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bank v, hence vbl n banking

also with ~ up: To weatherproof the foundation of (a building) for the winter by piling earth, branches, straw, or the like against it, or, more recently, covering it with tar paper or plastic sheeting. Nth Cf banking n
1720 in 1896 Canton MA Records 6, Ten Pounds granted . . To Repaire The Roof of ye meeting Hovse and To Bank ye out side of ye scils of sd hovse. 1845 Kirkland Western Clearings 103 MI, “Banking up” is a service rendered very necessary by the severity of our winters and the slightness of our dwellings, and consists in piling earth round the foundations, so as to prevent the frosty winds from intruding below the floor. 1875 Health Reformer 10.318, In the West it is a very common practice to prepare for winter by banking the house with coarse manure. 1895 Daily Huronite (Huron SD) 29 Oct [4]/2 (newspaperarchive.com), Bank your house, batten your barn, and make ready for winter. 1908 MI Farmer 131.358, The pleasing effect of a neat farm house is often marred in the winter by the necessity of “banking up” with straw or sawdust to keep out the frost. 1929 AmSp 5.124, A Maine house. . . was “banked up” in winter to keep the cellar from freezing, pine and hemlock boughs being used and sometimes sawdust. 1949 Winona Republican & Herald (MN) 7 Oct 9/6, [Advt:] High quality red rosin building paper that’s grand for banking the foundation of your home to keep out drafts and cold! 1952 Caldwell Lamp for Nightfall 156 ME, Thede and Howard had already banked the house for the winter and now the leaves were covering the unsightly sawdust. 1975 Stevens Point Daily Jrl. (WI) 19 Mar 15/2, Another way to bank your house is to nail tarpaper or plastic to the sill and drape it to the ground, holding it in place with bricks, rocks or dirt. 2013 Apps Quiet Season 4 WI (as of 1940s), Like most of our neighbors, in late autumn we piled our own version of insulation around the house’s fieldstone foundation. . . When we finished banking the house, we covered the front door with a piece of tarpaper to help keep out the drafts.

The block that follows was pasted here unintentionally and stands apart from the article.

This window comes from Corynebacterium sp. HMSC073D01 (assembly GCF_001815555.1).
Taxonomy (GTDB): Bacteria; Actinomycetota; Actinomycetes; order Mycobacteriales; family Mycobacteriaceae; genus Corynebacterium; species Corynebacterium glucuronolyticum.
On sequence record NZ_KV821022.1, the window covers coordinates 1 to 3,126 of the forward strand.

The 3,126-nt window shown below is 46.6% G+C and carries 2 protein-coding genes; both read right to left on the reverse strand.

To store potatoes or other vegetables beneath a pile of earth and mulch. [ bank n1 1] chiefly Sth
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also with ~ out: To stack logs, usu at a river bank or landing to await transportation. chiefly Nth See also banking ground(s) n
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